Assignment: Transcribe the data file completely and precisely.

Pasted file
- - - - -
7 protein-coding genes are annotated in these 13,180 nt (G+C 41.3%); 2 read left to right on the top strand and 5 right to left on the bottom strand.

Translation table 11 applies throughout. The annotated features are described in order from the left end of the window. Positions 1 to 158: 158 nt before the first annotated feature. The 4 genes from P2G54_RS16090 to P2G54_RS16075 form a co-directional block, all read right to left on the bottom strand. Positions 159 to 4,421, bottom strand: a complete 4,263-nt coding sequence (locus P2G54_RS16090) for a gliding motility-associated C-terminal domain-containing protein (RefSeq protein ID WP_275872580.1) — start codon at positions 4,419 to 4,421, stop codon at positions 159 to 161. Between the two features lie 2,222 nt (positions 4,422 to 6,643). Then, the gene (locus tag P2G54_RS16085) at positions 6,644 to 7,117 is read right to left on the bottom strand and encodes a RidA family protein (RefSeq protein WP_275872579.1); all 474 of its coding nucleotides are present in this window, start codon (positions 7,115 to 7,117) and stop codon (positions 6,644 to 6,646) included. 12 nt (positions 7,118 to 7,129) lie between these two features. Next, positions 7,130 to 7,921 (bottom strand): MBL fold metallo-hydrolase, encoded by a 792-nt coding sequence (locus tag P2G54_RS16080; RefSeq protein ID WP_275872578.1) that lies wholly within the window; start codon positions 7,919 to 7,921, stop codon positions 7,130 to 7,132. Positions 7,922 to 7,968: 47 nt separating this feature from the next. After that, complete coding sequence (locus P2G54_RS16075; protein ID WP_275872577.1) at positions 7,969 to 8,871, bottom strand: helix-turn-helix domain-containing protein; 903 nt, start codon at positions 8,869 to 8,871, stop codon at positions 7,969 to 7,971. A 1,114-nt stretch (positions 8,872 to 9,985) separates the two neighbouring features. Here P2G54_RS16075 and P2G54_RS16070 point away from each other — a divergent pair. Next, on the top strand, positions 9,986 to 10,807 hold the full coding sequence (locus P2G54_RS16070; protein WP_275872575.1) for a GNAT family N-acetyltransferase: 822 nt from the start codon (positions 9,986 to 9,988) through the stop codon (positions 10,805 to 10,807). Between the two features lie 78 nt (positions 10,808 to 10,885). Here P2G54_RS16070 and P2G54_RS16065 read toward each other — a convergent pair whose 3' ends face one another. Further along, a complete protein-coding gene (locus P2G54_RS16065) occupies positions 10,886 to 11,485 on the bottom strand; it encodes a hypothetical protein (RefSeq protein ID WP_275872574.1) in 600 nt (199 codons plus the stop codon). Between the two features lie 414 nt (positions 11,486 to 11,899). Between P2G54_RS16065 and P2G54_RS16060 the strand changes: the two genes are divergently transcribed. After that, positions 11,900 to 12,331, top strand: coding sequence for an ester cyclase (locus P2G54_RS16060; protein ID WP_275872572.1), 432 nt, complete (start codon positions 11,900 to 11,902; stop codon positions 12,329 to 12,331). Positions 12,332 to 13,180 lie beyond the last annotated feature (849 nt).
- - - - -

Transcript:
7 protein-coding genes are annotated in these 13,180 nt (G+C 41.3%); 2 read left to right on the top strand and 5 right to left on the bottom strand.

Translation table 11 applies throughout. The annotated features are described in order from the left end of the window. Positions 1 to 158: 158 nt before the first annotated feature. The 4 genes from P2G54_RS16090 to P2G54_RS16075 form a co-directional block, all read right to left on the bottom strand. Positions 159 to 4,421, bottom strand: a complete 4,263-nt coding sequence (locus P2G54_RS16090) for a gliding motility-associated C-terminal domain-containing protein (RefSeq protein ID WP_275872580.1) — start codon at positions 4,419 to 4,421, stop codon at positions 159 to 161. Between the two features lie 2,222 nt (positions 4,422 to 6,643). Then, the gene (locus tag P2G54_RS16085) at positions 6,644 to 7,117 is read right to left on the bottom strand and encodes a RidA family protein (RefSeq protein WP_275872579.1); all 474 of its coding nucleotides are present in this window, start codon (positions 7,115 to 7,117) and stop codon (positions 6,644 to 6,646) included. 12 nt (positions 7,118 to 7,129) lie between these two features. Next, positions 7,130 to 7,921 (bottom strand): MBL fold metallo-hydrolase, encoded by a 792-nt coding sequence (locus tag P2G54_RS16080; RefSeq protein ID WP_275872578.1) that lies wholly within the window; start codon positions 7,919 to 7,921, stop codon positions 7,130 to 7,132. Positions 7,922 to 7,968: 47 nt separating this feature from the next. After that, complete coding sequence (locus P2G54_RS16075; protein ID WP_275872577.1) at positions 7,969 to 8,871, bottom strand: helix-turn-helix domain-containing protein; 903 nt, start codon at positions 8,869 to 8,871, stop codon at positions 7,969 to 7,971. A 1,114-nt stretch (positions 8,872 to 9,985) separates the two neighbouring features. Here P2G54_RS16075 and P2G54_RS16070 point away from each other — a divergent pair. Next, on the top strand, positions 9,986 to 10,807 hold the full coding sequence (locus P2G54_RS16070; protein WP_275872575.1) for a GNAT family N-acetyltransferase: 822 nt from the start codon (positions 9,986 to 9,988) through the stop codon (positions 10,805 to 10,807). Between the two features lie 78 nt (positions 10,808 to 10,885). Here P2G54_RS16070 and P2G54_RS16065 read toward each other — a convergent pair whose 3' ends face one another. Further along, a complete protein-coding gene (locus P2G54_RS16065) occupies positions 10,886 to 11,485 on the bottom strand; it encodes a hypothetical protein (RefSeq protein ID WP_275872574.1) in 600 nt (199 codons plus the stop codon). Between the two features lie 414 nt (positions 11,486 to 11,899). Between P2G54_RS16065 and P2G54_RS16060 the strand changes: the two genes are divergently transcribed. After that, positions 11,900 to 12,331, top strand: coding sequence for an ester cyclase (locus P2G54_RS16060; protein ID WP_275872572.1), 432 nt, complete (start codon positions 11,900 to 11,902; stop codon positions 12,329 to 12,331). Positions 12,332 to 13,180 lie beyond the last annotated feature (849 nt).